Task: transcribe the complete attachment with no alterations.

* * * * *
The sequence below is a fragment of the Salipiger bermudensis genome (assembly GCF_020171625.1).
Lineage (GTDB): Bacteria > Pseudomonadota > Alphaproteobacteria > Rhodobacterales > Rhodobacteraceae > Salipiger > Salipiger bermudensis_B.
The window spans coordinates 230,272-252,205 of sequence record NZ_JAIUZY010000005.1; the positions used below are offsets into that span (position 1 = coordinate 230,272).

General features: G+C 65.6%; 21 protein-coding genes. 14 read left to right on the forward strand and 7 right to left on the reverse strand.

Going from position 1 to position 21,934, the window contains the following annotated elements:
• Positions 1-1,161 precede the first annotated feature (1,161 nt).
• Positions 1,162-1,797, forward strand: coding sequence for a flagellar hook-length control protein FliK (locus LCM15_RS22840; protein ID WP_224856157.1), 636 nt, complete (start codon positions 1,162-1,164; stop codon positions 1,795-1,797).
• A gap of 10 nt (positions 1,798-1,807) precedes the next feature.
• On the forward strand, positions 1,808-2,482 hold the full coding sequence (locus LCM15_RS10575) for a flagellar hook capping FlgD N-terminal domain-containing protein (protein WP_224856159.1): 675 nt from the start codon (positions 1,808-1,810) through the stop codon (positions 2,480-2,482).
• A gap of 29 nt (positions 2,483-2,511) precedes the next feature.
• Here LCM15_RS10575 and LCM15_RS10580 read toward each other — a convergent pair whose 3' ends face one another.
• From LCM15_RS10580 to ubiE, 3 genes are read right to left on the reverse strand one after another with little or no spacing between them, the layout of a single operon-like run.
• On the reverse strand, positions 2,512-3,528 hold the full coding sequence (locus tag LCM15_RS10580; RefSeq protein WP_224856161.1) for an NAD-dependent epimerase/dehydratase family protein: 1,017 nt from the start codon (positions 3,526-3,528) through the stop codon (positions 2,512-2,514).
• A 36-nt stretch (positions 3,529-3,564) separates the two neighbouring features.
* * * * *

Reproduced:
The sequence below is a fragment of the Salipiger bermudensis genome (assembly GCF_020171625.1).
Lineage (GTDB): Bacteria > Pseudomonadota > Alphaproteobacteria > Rhodobacterales > Rhodobacteraceae > Salipiger > Salipiger bermudensis_B.
The window spans coordinates 230,272-252,205 of sequence record NZ_JAIUZY010000005.1; the positions used below are offsets into that span (position 1 = coordinate 230,272).

General features: G+C 65.6%; 21 protein-coding genes. 14 read left to right on the forward strand and 7 right to left on the reverse strand.

Going from position 1 to position 21,934, the window contains the following annotated elements:
• Positions 1-1,161 precede the first annotated feature (1,161 nt).
• Positions 1,162-1,797, forward strand: coding sequence for a flagellar hook-length control protein FliK (locus LCM15_RS22840; protein ID WP_224856157.1), 636 nt, complete (start codon positions 1,162-1,164; stop codon positions 1,795-1,797).
• A gap of 10 nt (positions 1,798-1,807) precedes the next feature.
• On the forward strand, positions 1,808-2,482 hold the full coding sequence (locus LCM15_RS10575) for a flagellar hook capping FlgD N-terminal domain-containing protein (protein WP_224856159.1): 675 nt from the start codon (positions 1,808-1,810) through the stop codon (positions 2,480-2,482).
• A gap of 29 nt (positions 2,483-2,511) precedes the next feature.
• Here LCM15_RS10575 and LCM15_RS10580 read toward each other — a convergent pair whose 3' ends face one another.
• From LCM15_RS10580 to ubiE, 3 genes are read right to left on the reverse strand one after another with little or no spacing between them, the layout of a single operon-like run.
• On the reverse strand, positions 2,512-3,528 hold the full coding sequence (locus tag LCM15_RS10580; RefSeq protein WP_224856161.1) for an NAD-dependent epimerase/dehydratase family protein: 1,017 nt from the start codon (positions 3,526-3,528) through the stop codon (positions 2,512-2,514).
• A 36-nt stretch (positions 3,529-3,564) separates the two neighbouring features.